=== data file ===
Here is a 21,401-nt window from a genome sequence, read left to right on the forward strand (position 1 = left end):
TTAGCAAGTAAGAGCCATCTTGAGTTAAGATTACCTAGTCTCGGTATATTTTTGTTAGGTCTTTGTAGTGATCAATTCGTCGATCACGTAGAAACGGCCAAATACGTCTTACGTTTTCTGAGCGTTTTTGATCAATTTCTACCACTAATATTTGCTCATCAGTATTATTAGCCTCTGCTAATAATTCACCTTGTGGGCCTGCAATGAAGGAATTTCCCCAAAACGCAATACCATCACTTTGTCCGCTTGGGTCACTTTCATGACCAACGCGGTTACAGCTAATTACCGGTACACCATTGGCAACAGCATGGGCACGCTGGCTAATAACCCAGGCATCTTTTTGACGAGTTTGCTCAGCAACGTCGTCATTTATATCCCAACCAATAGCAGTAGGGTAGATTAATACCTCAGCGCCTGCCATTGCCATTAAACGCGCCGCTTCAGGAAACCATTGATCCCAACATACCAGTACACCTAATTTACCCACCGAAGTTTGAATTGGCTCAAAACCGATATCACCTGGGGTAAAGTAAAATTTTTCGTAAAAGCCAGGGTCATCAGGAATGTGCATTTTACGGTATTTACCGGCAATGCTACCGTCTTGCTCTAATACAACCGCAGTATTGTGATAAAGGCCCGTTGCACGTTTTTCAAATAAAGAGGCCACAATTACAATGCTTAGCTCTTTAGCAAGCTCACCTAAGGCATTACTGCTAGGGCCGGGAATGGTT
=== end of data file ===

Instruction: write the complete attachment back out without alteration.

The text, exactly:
Here is a 21,401-nt window from a genome sequence, read left to right on the forward strand (position 1 = left end):
TTAGCAAGTAAGAGCCATCTTGAGTTAAGATTACCTAGTCTCGGTATATTTTTGTTAGGTCTTTGTAGTGATCAATTCGTCGATCACGTAGAAACGGCCAAATACGTCTTACGTTTTCTGAGCGTTTTTGATCAATTTCTACCACTAATATTTGCTCATCAGTATTATTAGCCTCTGCTAATAATTCACCTTGTGGGCCTGCAATGAAGGAATTTCCCCAAAACGCAATACCATCACTTTGTCCGCTTGGGTCACTTTCATGACCAACGCGGTTACAGCTAATTACCGGTACACCATTGGCAACAGCATGGGCACGCTGGCTAATAACCCAGGCATCTTTTTGACGAGTTTGCTCAGCAACGTCGTCATTTATATCCCAACCAATAGCAGTAGGGTAGATTAATACCTCAGCGCCTGCCATTGCCATTAAACGCGCCGCTTCAGGAAACCATTGATCCCAACATACCAGTACACCTAATTTACCCACCGAAGTTTGAATTGGCTCAAAACCGATATCACCTGGGGTAAAGTAAAATTTTTCGTAAAAGCCAGGGTCATCAGGAATGTGCATTTTACGGTATTTACCGGCAATGCTACCGTCTTGCTCTAATACAACCGCAGTATTGTGATAAAGGCCCGTTGCACGTTTTTCAAATAAAGAGGCCACAATTACAATGCTTAGCTCTTTAGCAAGCTCACCTAAGGCATTACTGCTAGGGCCGGGAATGGTT